Toilets on two newest Virginia-based U.S. Navy aircraft carriers that have become repeatedly clogged could require treatments costing $400,000 each to get them working properly, a U.S. Government Accountability Office said in a report released Tuesday. The recently-built USS Gerald R. Ford and USS George H.W. Bush were made with sewage systems similar to those used on commercial aircraft, but increased to accommodate more than 4,000 people, the toilets require an acid flush of the system.
U.S. Navy maintenance crews determined both Norfolk-based aircraft carriers’ sewage systems could require costly acid flushes, potentially regularly, to fix the problem, according to the report. Officials said they did not know how many times the treatments would be needed. Existing policies and guidance have not ensured that new ships are reliable and can be sustained as planned. Although the costly toilets are illustrative of the problem, U.S> Navy generally did not include these types of ongoing costs in our calculation.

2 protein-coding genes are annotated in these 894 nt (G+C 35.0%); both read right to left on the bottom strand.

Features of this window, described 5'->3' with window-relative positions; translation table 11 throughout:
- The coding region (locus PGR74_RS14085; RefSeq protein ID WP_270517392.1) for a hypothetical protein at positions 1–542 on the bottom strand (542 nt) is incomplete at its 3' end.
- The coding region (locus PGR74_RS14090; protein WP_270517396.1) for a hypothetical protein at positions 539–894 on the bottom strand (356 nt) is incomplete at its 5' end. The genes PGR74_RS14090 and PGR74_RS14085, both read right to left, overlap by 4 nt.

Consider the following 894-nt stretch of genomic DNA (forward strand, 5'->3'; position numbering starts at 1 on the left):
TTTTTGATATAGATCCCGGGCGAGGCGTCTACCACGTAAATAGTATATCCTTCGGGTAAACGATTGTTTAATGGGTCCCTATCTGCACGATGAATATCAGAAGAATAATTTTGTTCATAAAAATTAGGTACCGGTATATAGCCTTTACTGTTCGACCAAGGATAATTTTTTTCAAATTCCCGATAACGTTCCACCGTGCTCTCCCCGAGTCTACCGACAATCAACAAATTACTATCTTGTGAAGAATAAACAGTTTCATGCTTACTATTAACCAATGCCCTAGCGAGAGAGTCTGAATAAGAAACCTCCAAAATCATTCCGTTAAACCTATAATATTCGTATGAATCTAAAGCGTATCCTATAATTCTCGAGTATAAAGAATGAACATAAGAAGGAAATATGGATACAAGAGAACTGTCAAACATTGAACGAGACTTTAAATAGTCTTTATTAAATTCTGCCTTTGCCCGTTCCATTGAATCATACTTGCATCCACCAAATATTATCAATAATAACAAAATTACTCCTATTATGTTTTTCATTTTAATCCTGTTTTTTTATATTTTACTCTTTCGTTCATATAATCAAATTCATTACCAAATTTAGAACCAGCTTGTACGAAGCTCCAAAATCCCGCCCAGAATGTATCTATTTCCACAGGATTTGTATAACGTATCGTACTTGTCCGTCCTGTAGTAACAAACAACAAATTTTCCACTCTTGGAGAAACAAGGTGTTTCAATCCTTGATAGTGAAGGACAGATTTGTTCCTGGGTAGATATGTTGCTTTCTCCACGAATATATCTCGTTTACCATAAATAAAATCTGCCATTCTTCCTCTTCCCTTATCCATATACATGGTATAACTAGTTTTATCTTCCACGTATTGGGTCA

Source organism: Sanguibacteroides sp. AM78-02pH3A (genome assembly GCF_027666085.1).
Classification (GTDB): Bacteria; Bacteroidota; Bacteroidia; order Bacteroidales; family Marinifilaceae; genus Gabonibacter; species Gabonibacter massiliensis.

The report comes amid a debate in Congress, the Pentagon and the White House over expanding the current 293-ship Navy to 355 by the mid-2030, a Trump administration goal. U.S. Navy cost estimators stated that as much as $26 billion of the $130 billion estimated increase in costs “could be accounted for by process changes that resulted in including more indirect costs, such as health and child care for sailors. The Accountability Office report, requested by the Senate Armed Services Committee, found 150 other examples of maintenance problems across ships.